How much time do I have, Mr. Chair?
    You have 30 seconds.


    Ms. Canet, you talked about an approach by government that might be able to take to look at socio-economic opportunities and leakages. Can you share just a little bit of perspective on how government could improve in terms of plugging these leakages?
    With just 30 seconds available now, I may need to give you a written answer to be thorough and precise.
    How could it plug it? If I may, Mr. Chair, I would like to respond in writing to that question to be appropriate.
     I'm sure that would be appreciated by the committee members.
    We'll now go to Mr. Mazier for five minutes or less, please.
    Thank you, Chair, and thank you to the witnesses today for coming out. This is really good testimony.
    Mr. Sproul, at the previous committee meeting on this study, we heard from a vice-president at Clearwater, who stated that the topic of moderate livelihood fishing is entirely separate from the Clearwater transaction.
    In your view, is there any potential impact of the Clearwater transaction on the issue of moderate livelihood fishing?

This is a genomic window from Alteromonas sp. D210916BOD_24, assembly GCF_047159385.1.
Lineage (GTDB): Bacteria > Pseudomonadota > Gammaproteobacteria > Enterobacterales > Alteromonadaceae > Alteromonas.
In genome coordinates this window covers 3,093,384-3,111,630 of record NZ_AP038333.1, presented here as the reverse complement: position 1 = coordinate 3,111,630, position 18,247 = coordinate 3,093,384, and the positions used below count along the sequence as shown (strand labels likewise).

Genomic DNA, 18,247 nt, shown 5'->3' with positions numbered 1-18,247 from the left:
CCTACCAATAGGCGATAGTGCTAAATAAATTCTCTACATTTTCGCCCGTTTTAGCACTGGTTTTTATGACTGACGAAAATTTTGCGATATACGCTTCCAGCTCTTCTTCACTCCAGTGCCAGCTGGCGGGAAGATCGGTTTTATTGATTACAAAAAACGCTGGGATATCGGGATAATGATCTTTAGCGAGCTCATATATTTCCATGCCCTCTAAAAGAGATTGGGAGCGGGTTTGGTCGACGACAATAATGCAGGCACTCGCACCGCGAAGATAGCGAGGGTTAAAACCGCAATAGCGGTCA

Most certainly there is. When my members and I heard that there was the potential for the sale of Clearwater fishery access, we were elated, because we assumed that the government would buy that access and convert it to moderate livelihood fishery access. I think at the height of a fishery crisis in Atlantic Canada, this tremendous opportunity presented itself, and the government turned a blind eye to it. The truth is that there is a tremendous economic potential in Clearwater's offshore lobster monopoly, and the opening of adjacent LFAs to that area would reduce fishing pressure in the inshore and open a tremendous area for moderate livelihood fishing, whilst at the same time building acceptance among the commercial fishing industry for the integration of indigenous people. It would be a win-win for all communities in Nova Scotia. It might not be a win-win for politicians involved in this deal, but I think it's important to point out that it can still happen that way and that it would be mutually beneficial to indigenous and non-indigenous fishermen.